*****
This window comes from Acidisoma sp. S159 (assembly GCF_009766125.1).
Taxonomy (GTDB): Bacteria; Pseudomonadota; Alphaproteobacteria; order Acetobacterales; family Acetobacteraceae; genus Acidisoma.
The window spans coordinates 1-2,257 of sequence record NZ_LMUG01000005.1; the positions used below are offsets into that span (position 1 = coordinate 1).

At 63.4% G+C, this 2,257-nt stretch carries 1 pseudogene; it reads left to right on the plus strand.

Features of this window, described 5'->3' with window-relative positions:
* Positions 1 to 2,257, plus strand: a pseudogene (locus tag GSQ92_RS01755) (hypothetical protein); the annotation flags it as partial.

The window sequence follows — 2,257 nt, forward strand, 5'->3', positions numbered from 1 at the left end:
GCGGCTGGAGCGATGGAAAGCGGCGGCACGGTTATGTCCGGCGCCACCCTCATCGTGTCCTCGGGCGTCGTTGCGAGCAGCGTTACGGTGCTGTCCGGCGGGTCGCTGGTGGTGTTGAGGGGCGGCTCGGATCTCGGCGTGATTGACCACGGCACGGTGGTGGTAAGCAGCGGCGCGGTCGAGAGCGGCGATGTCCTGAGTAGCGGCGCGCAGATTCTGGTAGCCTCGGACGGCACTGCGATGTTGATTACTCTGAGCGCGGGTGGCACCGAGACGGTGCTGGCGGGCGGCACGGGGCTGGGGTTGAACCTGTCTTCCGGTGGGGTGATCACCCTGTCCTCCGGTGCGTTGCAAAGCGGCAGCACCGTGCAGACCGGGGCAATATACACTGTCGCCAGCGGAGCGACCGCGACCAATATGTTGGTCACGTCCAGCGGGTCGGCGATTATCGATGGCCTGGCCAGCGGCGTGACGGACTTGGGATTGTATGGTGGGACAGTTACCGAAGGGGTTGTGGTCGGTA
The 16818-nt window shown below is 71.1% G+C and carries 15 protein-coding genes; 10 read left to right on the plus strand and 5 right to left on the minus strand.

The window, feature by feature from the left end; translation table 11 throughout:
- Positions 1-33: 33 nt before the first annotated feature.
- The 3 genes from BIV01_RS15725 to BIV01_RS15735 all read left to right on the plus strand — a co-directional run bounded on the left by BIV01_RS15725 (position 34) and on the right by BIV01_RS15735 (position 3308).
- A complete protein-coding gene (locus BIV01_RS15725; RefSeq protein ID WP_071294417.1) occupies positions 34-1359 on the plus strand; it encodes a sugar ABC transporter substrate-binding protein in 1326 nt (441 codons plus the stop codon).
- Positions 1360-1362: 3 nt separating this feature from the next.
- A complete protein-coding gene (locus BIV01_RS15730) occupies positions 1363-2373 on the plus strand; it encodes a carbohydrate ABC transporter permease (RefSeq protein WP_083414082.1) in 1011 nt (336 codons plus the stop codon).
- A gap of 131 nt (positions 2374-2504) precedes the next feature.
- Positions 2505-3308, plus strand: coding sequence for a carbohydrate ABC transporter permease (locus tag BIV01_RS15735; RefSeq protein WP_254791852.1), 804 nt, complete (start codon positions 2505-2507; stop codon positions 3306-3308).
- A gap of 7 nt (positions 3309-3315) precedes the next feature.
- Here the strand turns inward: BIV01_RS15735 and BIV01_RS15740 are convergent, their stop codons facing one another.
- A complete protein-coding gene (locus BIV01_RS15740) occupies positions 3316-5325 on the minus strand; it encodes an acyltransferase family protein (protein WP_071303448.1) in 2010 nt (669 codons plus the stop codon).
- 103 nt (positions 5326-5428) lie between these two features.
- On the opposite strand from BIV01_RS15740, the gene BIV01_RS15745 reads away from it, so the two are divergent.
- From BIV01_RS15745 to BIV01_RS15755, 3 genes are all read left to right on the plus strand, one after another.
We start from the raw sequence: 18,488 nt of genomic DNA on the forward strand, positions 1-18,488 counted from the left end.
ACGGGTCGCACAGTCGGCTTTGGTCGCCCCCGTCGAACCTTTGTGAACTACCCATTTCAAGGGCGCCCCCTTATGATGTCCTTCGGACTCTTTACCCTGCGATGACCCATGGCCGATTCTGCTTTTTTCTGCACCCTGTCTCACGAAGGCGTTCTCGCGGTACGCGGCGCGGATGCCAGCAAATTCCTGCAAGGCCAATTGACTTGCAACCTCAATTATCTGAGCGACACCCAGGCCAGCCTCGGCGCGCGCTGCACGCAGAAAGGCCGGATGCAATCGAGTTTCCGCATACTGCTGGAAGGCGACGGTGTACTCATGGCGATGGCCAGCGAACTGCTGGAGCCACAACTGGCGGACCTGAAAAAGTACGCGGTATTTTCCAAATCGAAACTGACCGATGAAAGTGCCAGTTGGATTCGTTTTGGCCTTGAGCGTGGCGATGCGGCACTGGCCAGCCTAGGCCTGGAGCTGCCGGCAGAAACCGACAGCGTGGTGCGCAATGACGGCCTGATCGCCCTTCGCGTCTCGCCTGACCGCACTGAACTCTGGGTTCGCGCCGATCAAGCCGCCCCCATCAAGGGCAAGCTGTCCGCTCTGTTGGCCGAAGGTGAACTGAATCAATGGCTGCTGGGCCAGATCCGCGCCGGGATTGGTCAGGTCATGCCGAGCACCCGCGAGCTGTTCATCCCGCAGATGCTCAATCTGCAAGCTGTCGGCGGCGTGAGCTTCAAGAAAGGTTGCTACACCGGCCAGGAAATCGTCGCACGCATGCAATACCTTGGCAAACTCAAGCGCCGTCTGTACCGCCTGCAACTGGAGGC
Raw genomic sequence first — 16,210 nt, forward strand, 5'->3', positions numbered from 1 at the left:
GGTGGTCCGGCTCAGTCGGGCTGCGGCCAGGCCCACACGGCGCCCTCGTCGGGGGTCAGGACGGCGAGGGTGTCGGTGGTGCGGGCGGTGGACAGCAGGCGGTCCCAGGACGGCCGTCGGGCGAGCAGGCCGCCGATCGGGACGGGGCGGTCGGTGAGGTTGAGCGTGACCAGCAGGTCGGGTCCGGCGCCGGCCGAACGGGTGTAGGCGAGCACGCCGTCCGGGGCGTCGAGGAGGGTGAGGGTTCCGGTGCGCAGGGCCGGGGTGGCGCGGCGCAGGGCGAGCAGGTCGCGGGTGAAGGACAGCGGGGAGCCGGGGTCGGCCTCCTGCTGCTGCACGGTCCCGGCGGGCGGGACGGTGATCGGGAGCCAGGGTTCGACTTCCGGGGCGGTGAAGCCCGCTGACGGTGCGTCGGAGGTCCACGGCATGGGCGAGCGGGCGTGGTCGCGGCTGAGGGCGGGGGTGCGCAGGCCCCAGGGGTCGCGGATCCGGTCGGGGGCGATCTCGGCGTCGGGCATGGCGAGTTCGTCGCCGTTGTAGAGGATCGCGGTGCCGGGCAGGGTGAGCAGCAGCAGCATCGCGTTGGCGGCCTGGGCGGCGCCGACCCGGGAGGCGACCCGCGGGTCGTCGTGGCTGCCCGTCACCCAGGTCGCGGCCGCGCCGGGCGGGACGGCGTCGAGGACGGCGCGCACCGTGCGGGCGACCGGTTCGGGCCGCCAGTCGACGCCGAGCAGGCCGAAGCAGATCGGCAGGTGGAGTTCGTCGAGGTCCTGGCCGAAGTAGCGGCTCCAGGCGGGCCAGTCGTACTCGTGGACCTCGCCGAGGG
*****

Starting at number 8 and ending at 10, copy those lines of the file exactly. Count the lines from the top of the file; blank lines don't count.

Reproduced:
GCGGCTGGAGCGATGGAAAGCGGCGGCACGGTTATGTCCGGCGCCACCCTCATCGTGTCCTCGGGCGTCGTTGCGAGCAGCGTTACGGTGCTGTCCGGCGGGTCGCTGGTGGTGTTGAGGGGCGGCTCGGATCTCGGCGTGATTGACCACGGCACGGTGGTGGTAAGCAGCGGCGCGGTCGAGAGCGGCGATGTCCTGAGTAGCGGCGCGCAGATTCTGGTAGCCTCGGACGGCACTGCGATGTTGATTACTCTGAGCGCGGGTGGCACCGAGACGGTGCTGGCGGGCGGCACGGGGCTGGGGTTGAACCTGTCTTCCGGTGGGGTGATCACCCTGTCCTCCGGTGCGTTGCAAAGCGGCAGCACCGTGCAGACCGGGGCAATATACACTGTCGCCAGCGGAGCGACCGCGACCAATATGTTGGTCACGTCCAGCGGGTCGGCGATTATCGATGGCCTGGCCAGCGGCGTGACGGACTTGGGATTGTATGGTGGGACAGTTACCGAAGGGGTTGTGGTCGGTA
The 16818-nt window shown below is 71.1% G+C and carries 15 protein-coding genes; 10 read left to right on the plus strand and 5 right to left on the minus strand.

The window, feature by feature from the left end; translation table 11 throughout: